After sixteen years at the helm, German Chancellor Angela Merkel has stepped down, so this week’s federal elections have an extra layer of intrigue and fascination for political punters. Voting will take place on September 26, and it has been a rollercoaster ride according to the opinion polls.
|Next German Chancellor|
|Alice Weidel/Tino Chupralla||+50000||+50000|
|Janine Wissler/Dietmar Bartsch||+50000||+50000|
After four election victories, the name of Angela Merkel does not appear in the markets for the next Chancellor, and judging by the current odds, there could be an end to the 16-year dominance of the center-right CDU/CSU. SPD leader Olaf Scholz, who has been in position for just over a year, is the current betting favorite, while Merkel’s successor, Armin Laschet has fallen behind, though is still a long way clear of the Greens and their candidate Annalena Baerbock.
If you thought the US system of elections was complicated, that is nothing compared to the German approach! These federal elections will decide the composition of the Bundestag, the German parliament. After the election, the majority party (or coalition) forms a government and (through the President) nominates the new Chancellor, who is then approved by the Bundestag.
Unlike in the US, German elections are run on a proportional representation basis. Every voter has two votes, one for directly elected representatives (of which there are 299), and one for a general ‘party list’ which is then used to allocate the remaining seats. The total number of seats in the Bundestag is nominally 598, but it varies widely. The last Bundestag had 709 members, although only seven of Germany’s 47 official parties had seats.
Once the election is over and the results declared, the wrangling can begin. As no single party is likely to have a majority, the government is usually a coalition of two or more of the main parties, with the biggest party likely, though not certain, to have its leader installed as Chancellor.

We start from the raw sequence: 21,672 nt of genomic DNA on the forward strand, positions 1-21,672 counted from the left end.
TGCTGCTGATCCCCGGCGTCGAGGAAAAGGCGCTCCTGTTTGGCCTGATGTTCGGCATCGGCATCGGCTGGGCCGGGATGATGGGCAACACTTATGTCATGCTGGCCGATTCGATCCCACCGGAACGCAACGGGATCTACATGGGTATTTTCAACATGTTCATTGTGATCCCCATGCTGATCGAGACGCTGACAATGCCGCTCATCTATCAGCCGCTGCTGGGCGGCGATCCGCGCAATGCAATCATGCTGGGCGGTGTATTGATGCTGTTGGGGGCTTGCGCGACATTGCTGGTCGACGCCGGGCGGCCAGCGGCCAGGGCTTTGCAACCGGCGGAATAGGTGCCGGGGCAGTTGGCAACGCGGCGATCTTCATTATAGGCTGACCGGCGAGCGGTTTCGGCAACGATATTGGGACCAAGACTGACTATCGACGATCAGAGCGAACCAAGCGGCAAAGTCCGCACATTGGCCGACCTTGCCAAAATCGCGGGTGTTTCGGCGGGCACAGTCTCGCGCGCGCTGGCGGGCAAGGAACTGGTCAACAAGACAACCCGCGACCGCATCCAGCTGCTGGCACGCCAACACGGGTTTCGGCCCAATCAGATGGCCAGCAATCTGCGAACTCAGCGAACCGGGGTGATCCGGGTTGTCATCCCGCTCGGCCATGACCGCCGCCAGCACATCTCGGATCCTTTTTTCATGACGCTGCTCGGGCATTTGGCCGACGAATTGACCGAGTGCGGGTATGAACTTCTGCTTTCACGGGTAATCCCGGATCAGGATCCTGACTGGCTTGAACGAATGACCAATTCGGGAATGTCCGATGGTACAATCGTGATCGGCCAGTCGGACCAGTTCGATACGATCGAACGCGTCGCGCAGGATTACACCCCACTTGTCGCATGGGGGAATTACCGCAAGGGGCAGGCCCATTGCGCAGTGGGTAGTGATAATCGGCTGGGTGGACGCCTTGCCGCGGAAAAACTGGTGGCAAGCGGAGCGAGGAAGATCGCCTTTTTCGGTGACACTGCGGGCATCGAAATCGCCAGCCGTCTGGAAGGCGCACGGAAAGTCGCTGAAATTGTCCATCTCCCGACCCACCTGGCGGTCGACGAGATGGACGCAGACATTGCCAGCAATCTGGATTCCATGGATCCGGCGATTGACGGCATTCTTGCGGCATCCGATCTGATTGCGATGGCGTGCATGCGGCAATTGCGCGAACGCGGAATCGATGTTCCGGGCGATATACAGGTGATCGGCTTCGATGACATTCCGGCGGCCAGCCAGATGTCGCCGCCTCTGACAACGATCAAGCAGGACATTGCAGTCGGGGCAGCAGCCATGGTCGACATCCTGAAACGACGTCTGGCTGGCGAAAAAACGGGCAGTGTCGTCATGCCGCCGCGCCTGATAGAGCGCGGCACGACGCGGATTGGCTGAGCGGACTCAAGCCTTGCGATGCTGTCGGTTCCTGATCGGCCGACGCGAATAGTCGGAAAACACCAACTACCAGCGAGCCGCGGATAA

Having been the junior partner in three of the last four German governments, the SPD had been on course for more of the same but since the beginning of August, there has been a massive turnaround in their fortunes. From languishing in third place in the polls they have surged into the lead, as German voters have deserted Laschet in favor of the dull but statesmanlike Scholz. There is still time for Laschet to turn it around, and he could yet emerge as Chancellor through the inevitable coalition wrangling, but his perceived lack of gravitas is likely to count against him.
September has seen the CDU/CSU consolidate but it remains in the low 20s, while the SPD is consistently around the 25% mark. The big losers according to the polls could be the Greens. For most of the year, they were the clear second favorites, according to the polls, leading to speculation that Baerbock could even become the first Green Chancellor. That possibility now seems unlikely but as the third biggest party, the Greens are likely to have a big say in the new government.
The vote share markets for the major parties are often a good opportunity for political punters and the current odds look a little skewed. The CDU/CSU Over/Under is set at 23%, but despite their recent slump, they haven’t secured less than 33% of the vote in their last four elections, and with neither of their main right-wing rivals, the AfD and the FDP, having made a breakthrough, they could be in a position to benefit from last-minute switching. Backing Overlooks like the best bet here.
The Over/Under on the SPD appears to be about right at 26%, as that is higher than their percentage in each of the last three elections and is roughly where they are currently in the polls. For the Greens, I’d be inclined to back Under 16%, as they have not registered a result higher than 11% in the last four elections and their opinion poll support has crumbled throughout the year.
Predicting the make-up of the governing coalition has become an art form in German politics and the politics market this time around makes for fascinating reading.
History shows that two-party coalitions are a lot easier to build and maintain than three-party deals, but the way this election is shaping up, a two-party arrangement looks unlikely. The polls suggest that another Grand Coalition between the SPD and the CDU/CSU won’t provide a majority of Bundestag seats, and the SPD is likely to prefer working with the Greens, on course to be the third party.
An SPD-Green coalition is also likely to fall short of the required number of seats, so either the far-left Linke party or the libertarian FDP are the most likely additions. As the FDP is on course to have significantly more seats than Linke, they are in a strong position to be the third member of any deal, and the so-called Traffic Light coalition of SDP-Green-FDP currently looks like a good bet.